Gaza Flotilla Attack: Calls for International Criminal Court to Step In
Turkish victims ask international criminal court to pursue Israeli gunmen over raid on ship
The international criminal court is being urged to prosecute members of the Israeli defence force for the raid on a Gaza-bound aid ship. Turkish victims have formally requested an investigation, the Guardian has learned.
Lawyers acting for Turkish citizens injured or killed when Israel
intercepted the flotilla in May have written to Luis Moreno Ocampo, the
court's prosecutor, claiming there is an "overwhelming" case for
The request is a significant step towards a
criminal investigation by the court, which experts say has jurisdiction
to prosecute those involved in the raid despite Israel not recognising
"The attack on the flotilla occurred in
international waters, which directly violated many parts of
international law as well as international public and criminal law,"
said Ramazan Ariturk, a partner at Elmadag Law Office, the Turkish legal
body that is representing the Turkish victims and the human rights
group IHH. "The crimes committed by Israeli Defence Forces should be
prosecuted and the International Criminal Court is the sole authority
which is able to do that."
There is mounting pressure on Israel after a UN report into the incident, in which nine Turkish activists were killed, accused Israel of violating international law.
report, published last month, said Israel "betrayed an unacceptable
level of brutality" during the raid on the flotilla and it "constituted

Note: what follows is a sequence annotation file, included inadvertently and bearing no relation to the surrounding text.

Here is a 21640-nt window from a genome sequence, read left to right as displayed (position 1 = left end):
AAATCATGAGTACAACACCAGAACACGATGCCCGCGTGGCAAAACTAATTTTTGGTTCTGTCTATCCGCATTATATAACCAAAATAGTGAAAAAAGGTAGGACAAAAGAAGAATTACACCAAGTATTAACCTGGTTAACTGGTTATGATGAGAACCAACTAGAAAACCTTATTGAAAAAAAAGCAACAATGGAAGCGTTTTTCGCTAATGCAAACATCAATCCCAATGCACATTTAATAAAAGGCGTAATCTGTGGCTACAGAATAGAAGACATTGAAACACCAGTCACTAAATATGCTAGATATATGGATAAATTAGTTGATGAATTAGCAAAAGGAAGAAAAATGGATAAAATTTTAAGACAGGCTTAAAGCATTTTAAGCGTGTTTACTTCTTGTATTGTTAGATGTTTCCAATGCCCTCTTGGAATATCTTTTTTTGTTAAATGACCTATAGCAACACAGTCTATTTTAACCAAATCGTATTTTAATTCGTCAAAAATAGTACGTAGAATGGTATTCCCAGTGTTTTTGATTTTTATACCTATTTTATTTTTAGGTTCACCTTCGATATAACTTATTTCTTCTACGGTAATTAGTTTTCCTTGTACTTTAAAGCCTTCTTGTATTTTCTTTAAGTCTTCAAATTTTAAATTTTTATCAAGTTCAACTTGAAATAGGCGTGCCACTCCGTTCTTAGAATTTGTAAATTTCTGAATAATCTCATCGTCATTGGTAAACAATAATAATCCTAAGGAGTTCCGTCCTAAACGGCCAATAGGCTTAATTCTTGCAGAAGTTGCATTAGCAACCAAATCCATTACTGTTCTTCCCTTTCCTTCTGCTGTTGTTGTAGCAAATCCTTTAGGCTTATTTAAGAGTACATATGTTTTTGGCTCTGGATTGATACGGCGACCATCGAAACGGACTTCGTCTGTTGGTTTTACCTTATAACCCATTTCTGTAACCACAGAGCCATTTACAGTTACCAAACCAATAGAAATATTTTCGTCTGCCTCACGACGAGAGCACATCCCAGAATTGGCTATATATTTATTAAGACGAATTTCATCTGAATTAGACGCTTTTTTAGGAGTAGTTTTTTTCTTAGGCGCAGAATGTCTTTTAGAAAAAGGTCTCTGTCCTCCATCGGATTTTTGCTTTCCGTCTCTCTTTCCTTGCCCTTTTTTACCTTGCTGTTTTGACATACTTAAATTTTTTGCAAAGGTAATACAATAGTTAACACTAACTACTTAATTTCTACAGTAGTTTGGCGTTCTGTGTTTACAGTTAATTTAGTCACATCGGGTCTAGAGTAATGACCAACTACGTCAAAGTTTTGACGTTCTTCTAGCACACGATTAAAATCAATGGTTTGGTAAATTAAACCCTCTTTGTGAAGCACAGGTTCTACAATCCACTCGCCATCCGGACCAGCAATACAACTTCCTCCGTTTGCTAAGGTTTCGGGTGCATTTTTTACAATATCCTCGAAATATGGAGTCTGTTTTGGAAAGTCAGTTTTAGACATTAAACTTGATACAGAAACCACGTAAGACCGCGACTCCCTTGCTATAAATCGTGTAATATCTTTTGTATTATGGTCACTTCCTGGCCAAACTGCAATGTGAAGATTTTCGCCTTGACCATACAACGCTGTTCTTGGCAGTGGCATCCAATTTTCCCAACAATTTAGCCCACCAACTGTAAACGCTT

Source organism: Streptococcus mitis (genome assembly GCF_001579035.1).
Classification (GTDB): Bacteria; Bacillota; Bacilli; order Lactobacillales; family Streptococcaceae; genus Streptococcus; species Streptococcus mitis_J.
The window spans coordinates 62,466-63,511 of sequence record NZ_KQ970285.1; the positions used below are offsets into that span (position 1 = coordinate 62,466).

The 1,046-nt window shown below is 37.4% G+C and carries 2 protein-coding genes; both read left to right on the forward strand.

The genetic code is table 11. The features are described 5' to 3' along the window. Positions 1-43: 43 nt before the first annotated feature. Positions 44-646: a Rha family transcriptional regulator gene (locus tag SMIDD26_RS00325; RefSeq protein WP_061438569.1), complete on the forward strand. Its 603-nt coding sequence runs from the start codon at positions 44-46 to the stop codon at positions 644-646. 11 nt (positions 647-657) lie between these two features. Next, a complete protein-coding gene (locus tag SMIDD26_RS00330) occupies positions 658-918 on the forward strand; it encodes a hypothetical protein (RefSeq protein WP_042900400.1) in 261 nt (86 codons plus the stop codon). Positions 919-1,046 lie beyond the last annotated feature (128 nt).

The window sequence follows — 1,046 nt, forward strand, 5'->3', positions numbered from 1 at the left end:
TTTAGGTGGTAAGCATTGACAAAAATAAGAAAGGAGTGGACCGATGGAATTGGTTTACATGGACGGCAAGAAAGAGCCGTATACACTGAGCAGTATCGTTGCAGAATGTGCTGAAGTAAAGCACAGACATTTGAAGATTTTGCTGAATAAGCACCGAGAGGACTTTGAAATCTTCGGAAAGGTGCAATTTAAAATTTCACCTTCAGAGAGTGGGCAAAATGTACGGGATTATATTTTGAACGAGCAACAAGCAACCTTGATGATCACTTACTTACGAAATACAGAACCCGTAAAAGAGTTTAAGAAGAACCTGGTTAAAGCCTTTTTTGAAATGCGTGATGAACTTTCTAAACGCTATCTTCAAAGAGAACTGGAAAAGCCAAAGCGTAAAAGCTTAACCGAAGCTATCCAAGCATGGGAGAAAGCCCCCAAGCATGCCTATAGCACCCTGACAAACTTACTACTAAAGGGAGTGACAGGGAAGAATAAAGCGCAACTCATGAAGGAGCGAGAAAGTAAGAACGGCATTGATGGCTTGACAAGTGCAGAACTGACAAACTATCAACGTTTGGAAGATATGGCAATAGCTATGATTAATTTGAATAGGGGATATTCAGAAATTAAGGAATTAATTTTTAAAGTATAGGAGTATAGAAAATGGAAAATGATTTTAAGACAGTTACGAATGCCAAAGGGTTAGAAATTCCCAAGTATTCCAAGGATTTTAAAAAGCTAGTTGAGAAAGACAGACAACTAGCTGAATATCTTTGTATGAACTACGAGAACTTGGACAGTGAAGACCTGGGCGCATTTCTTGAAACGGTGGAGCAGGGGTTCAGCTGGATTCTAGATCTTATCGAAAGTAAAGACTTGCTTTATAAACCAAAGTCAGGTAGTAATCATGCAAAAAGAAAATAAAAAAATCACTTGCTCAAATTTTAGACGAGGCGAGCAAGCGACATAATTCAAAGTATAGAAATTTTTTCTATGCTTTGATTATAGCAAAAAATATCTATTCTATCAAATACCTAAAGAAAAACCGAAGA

grave violations of human rights law and international humanitarian
Israel condemned the report as "biased and
distorted". It has created its own state-appointed inquiry, headed by
retired supreme court justice Jacob Turkel.
government spokesperson said: "The event is being investigated by Israel
including international observers, as well as a UN investigation
initiated by the UN secretary general. Further investigations are
redundant and unnecessary, and will contribute to further alienation
between otherwise friendly countries."
The likelihood of
Israel being prosecuted for its actions in Gaza has long attracted
controversy. Last year a group of leading lawyers publicly accused Israel of war crimes following Operation Cast Lead, citing the blockade and destruction of civilian infrastructure in Gaza as evidence.
Neither Isreal nor the Palestinian territories
are parties to the Rome statute, which established the international
criminal court. An investigation of incidents involving the two
countries is possible only after a reference from the UN security
But the Turkish victims' lawyers say the involvement of Turkey
with the Mavi Marmara and the fact it was sailing under the flag of the
Comoros Islands give the court with jurisdiction. Both countries are
members of the ICC.
"Based on the overwhelming volume of
materials and evidence in our possession, amassed since the date of the
incident itself, including expert opinions obtained from prominent
specialists in international criminal law, we are of the view that the
Israeli attack on the Gaza flotilla involves crimes which fall unambiguously within the jurisdiction of the court," the letter says.
victims' calls were backed up last week by Desmond da Silva, a QC and
former UN war crimes prosecutor who said there were technical grounds
for asking the ICC to intervene.